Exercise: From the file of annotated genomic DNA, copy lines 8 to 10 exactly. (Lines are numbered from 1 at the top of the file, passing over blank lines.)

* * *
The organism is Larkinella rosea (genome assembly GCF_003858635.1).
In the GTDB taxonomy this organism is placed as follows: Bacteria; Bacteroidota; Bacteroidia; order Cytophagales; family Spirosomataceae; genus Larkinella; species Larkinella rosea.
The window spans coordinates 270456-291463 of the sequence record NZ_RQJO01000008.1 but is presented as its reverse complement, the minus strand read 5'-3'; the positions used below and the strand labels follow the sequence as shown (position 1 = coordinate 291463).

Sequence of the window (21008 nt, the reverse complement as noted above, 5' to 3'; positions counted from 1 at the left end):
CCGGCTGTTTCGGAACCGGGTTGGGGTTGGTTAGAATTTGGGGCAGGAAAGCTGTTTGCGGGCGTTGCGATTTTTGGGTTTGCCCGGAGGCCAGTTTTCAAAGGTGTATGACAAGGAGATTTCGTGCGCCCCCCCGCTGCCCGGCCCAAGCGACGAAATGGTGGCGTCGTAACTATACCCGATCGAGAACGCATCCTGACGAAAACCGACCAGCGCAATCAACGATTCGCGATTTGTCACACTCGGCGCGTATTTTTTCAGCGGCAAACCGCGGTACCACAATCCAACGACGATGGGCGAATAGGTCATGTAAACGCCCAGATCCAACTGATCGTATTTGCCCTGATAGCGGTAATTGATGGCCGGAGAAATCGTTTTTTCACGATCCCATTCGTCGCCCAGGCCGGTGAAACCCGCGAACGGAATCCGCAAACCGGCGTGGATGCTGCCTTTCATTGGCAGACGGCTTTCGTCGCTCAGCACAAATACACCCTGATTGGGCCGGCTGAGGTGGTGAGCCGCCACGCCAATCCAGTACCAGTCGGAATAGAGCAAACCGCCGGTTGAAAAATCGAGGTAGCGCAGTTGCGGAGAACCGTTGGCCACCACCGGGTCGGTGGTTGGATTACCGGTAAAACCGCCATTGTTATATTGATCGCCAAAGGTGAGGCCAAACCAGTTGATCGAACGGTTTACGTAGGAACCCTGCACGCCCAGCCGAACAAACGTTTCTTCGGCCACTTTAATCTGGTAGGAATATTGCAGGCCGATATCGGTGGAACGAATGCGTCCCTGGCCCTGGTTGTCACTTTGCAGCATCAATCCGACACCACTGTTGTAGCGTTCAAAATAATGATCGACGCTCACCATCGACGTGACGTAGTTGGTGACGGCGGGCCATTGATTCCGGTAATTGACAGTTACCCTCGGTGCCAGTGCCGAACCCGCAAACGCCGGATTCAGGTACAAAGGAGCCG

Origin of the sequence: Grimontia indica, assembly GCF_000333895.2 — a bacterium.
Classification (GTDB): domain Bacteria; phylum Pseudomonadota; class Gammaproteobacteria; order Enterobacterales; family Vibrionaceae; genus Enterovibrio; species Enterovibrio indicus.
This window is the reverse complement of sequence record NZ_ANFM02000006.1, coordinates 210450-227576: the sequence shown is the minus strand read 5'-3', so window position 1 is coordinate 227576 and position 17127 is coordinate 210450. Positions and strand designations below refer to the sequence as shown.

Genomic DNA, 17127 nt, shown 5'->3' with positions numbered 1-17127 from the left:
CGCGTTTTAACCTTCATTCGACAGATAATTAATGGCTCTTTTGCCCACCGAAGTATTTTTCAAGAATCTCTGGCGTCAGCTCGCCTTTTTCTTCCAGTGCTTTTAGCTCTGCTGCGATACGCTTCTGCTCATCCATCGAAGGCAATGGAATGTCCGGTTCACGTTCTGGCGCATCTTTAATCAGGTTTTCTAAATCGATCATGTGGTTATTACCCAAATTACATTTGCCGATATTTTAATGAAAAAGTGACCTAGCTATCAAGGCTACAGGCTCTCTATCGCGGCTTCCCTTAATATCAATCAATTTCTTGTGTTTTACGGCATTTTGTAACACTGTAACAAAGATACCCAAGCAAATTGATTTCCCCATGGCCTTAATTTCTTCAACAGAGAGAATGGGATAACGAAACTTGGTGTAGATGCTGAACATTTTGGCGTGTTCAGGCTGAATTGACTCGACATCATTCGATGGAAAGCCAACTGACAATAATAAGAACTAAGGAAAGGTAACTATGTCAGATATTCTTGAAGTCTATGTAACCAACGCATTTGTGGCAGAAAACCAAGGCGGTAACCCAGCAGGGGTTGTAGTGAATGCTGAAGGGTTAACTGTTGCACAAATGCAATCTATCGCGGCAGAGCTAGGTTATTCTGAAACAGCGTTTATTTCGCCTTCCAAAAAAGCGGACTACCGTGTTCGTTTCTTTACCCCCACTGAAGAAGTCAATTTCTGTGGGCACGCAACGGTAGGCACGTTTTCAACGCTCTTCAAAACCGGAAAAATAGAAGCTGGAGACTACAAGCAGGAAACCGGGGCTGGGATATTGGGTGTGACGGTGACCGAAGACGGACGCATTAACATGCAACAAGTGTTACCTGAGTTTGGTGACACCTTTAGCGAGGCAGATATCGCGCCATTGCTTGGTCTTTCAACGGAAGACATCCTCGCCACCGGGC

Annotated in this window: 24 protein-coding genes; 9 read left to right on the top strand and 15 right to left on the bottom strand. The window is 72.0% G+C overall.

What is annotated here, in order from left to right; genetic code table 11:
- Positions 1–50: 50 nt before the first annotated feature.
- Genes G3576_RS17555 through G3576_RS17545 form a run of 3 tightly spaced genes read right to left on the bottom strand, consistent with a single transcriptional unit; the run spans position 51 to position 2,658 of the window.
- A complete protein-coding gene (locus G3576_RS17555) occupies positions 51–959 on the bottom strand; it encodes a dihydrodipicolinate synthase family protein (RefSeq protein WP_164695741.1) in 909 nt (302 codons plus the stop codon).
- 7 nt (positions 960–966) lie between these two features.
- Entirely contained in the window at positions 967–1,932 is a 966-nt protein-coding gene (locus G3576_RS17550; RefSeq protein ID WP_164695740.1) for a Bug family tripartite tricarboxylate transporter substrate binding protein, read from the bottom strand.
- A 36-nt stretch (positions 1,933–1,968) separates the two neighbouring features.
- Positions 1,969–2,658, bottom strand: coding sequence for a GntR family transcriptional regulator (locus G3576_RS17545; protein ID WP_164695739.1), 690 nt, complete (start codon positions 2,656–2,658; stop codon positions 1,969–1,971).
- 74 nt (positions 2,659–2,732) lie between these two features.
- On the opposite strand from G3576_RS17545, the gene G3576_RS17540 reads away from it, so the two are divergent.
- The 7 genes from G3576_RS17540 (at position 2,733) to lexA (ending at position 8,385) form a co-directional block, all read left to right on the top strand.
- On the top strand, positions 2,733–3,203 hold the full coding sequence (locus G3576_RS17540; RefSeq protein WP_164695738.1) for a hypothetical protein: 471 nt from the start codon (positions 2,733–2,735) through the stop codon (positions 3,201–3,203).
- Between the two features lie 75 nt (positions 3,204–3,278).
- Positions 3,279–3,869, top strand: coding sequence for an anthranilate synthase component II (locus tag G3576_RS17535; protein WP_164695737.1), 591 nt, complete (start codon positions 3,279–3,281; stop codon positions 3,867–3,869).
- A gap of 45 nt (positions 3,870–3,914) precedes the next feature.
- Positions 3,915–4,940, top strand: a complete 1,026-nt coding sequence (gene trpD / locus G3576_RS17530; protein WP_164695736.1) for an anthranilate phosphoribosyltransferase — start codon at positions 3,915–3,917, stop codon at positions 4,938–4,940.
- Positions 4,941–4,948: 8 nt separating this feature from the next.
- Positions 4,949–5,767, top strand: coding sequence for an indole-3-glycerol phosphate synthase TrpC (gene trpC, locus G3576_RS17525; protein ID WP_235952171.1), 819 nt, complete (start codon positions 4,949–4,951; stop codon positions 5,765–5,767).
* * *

This window is the reverse complement of sequence record NZ_ANFM02000006.1, coordinates 210450-227576: the sequence shown is the minus strand read 5'-3', so window position 1 is coordinate 227576 and position 17127 is coordinate 210450. Positions and strand designations below refer to the sequence as shown.

Genomic DNA, 17127 nt, shown 5'->3' with positions numbered 1-17127 from the left:
CGCGTTTTAACCTTCATTCGACAGATAATTAATGGCTCTTTTGCCCACCGAAGTATTTTTCAAGAATCTCTGGCGTCAGCTCGCCTTTTTCTTCCAGTGCTTTTAGCTCTGCTGCGATACGCTTCTGCTCATCCATCGAAGGCAATGGAATGTCCGGTTCACGTTCTGGCGCATCTTTAATCAGGTTTTCTAAATCGATCATGTGGTTATTACCCAAATTACATTTGCCGATATTTTAATGAAAAAGTGACCTAGCTATCAAGGCTACAGGCTCTCTATCGCGGCTTCCCTTAATATCAATCAATTTCTTGTGTTTTACGGCATTTTGTAACACTGTAACAAAGATACCCAAGCAAATTGATTTCCCCATGGCCTTAATTTCTTCAACAGAGAGAATGGGATAACGAAACTTGGTGTAGATGCTGAACATTTTGGCGTGTTCAGGCTGAATTGACTCGACATCATTCGATGGAAAGCCAACTGACAATAATAAGAACTAAGGAAAGGTAACTATGTCAGATATTCTTGAAGTCTATGTAACCAACGCATTTGTGGCAGAAAACCAAGGCGGTAACCCAGCAGGGGTTGTAGTGAATGCTGAAGGGTTAACTGTTGCACAAATGCAATCTATCGCGGCAGAGCTAGGTTATTCTGAAACAGCGTTTATTTCGCCTTCCAAAAAAGCGGACTACCGTGTTCGTTTCTTTACCCCCACTGAAGAAGTCAATTTCTGTGGGCACGCAACGGTAGGCACGTTTTCAACGCTCTTCAAAACCGGAAAAATAGAAGCTGGAGACTACAAGCAGGAAACCGGGGCTGGGATATTGGGTGTGACGGTGACCGAAGACGGACGCATTAACATGCAACAAGTGTTACCTGAGTTTGGTGACACCTTTAGCGAGGCAGATATCGCGCCATTGCTTGGTCTTTCAACGGAAGACATCCTCGCCACCGGGC